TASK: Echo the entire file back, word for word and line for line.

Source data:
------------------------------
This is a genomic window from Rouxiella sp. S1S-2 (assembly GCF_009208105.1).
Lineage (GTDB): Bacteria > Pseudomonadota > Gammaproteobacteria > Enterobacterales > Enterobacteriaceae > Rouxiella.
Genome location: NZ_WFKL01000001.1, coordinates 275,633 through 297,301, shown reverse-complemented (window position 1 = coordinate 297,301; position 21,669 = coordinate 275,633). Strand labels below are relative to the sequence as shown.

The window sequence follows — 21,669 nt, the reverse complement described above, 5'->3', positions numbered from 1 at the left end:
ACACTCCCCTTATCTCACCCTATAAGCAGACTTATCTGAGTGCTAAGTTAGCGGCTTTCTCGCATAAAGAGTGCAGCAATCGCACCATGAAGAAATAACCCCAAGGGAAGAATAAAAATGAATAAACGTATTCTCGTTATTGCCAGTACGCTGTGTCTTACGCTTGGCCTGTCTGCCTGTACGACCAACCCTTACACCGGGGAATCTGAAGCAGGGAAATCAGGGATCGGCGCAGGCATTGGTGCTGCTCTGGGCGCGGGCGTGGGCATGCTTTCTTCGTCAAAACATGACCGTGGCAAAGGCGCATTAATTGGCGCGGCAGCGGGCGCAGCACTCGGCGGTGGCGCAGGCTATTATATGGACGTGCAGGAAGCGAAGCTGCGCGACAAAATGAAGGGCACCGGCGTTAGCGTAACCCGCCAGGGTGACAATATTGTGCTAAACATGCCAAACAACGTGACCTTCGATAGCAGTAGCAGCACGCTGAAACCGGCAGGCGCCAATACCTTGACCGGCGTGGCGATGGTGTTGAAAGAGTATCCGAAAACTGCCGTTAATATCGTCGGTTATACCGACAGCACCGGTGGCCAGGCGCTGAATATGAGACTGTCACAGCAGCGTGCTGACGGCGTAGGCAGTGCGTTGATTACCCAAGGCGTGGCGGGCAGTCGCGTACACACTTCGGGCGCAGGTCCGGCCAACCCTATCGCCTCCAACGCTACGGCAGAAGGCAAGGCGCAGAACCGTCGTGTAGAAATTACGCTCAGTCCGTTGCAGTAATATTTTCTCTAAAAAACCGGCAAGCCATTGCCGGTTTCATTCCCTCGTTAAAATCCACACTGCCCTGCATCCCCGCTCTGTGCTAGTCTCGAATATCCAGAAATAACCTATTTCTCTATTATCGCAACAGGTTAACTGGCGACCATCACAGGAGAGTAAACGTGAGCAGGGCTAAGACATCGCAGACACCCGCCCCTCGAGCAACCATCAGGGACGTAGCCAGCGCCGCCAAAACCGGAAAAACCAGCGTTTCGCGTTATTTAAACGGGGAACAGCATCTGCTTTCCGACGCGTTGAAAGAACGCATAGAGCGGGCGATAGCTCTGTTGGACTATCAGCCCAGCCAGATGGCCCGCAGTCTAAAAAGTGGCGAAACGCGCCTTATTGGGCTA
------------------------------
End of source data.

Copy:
This is a genomic window from Rouxiella sp. S1S-2 (assembly GCF_009208105.1).
Lineage (GTDB): Bacteria > Pseudomonadota > Gammaproteobacteria > Enterobacterales > Enterobacteriaceae > Rouxiella.
Genome location: NZ_WFKL01000001.1, coordinates 275,633 through 297,301, shown reverse-complemented (window position 1 = coordinate 297,301; position 21,669 = coordinate 275,633). Strand labels below are relative to the sequence as shown.

The window sequence follows — 21,669 nt, the reverse complement described above, 5'->3', positions numbered from 1 at the left end:
ACACTCCCCTTATCTCACCCTATAAGCAGACTTATCTGAGTGCTAAGTTAGCGGCTTTCTCGCATAAAGAGTGCAGCAATCGCACCATGAAGAAATAACCCCAAGGGAAGAATAAAAATGAATAAACGTATTCTCGTTATTGCCAGTACGCTGTGTCTTACGCTTGGCCTGTCTGCCTGTACGACCAACCCTTACACCGGGGAATCTGAAGCAGGGAAATCAGGGATCGGCGCAGGCATTGGTGCTGCTCTGGGCGCGGGCGTGGGCATGCTTTCTTCGTCAAAACATGACCGTGGCAAAGGCGCATTAATTGGCGCGGCAGCGGGCGCAGCACTCGGCGGTGGCGCAGGCTATTATATGGACGTGCAGGAAGCGAAGCTGCGCGACAAAATGAAGGGCACCGGCGTTAGCGTAACCCGCCAGGGTGACAATATTGTGCTAAACATGCCAAACAACGTGACCTTCGATAGCAGTAGCAGCACGCTGAAACCGGCAGGCGCCAATACCTTGACCGGCGTGGCGATGGTGTTGAAAGAGTATCCGAAAACTGCCGTTAATATCGTCGGTTATACCGACAGCACCGGTGGCCAGGCGCTGAATATGAGACTGTCACAGCAGCGTGCTGACGGCGTAGGCAGTGCGTTGATTACCCAAGGCGTGGCGGGCAGTCGCGTACACACTTCGGGCGCAGGTCCGGCCAACCCTATCGCCTCCAACGCTACGGCAGAAGGCAAGGCGCAGAACCGTCGTGTAGAAATTACGCTCAGTCCGTTGCAGTAATATTTTCTCTAAAAAACCGGCAAGCCATTGCCGGTTTCATTCCCTCGTTAAAATCCACACTGCCCTGCATCCCCGCTCTGTGCTAGTCTCGAATATCCAGAAATAACCTATTTCTCTATTATCGCAACAGGTTAACTGGCGACCATCACAGGAGAGTAAACGTGAGCAGGGCTAAGACATCGCAGACACCCGCCCCTCGAGCAACCATCAGGGACGTAGCCAGCGCCGCCAAAACCGGAAAAACCAGCGTTTCGCGTTATTTAAACGGGGAACAGCATCTGCTTTCCGACGCGTTGAAAGAACGCATAGAGCGGGCGATAGCTCTGTTGGACTATCAGCCCAGCCAGATGGCCCGCAGTCTAAAAAGTGGCGAAACGCGCCTTATTGGGCTA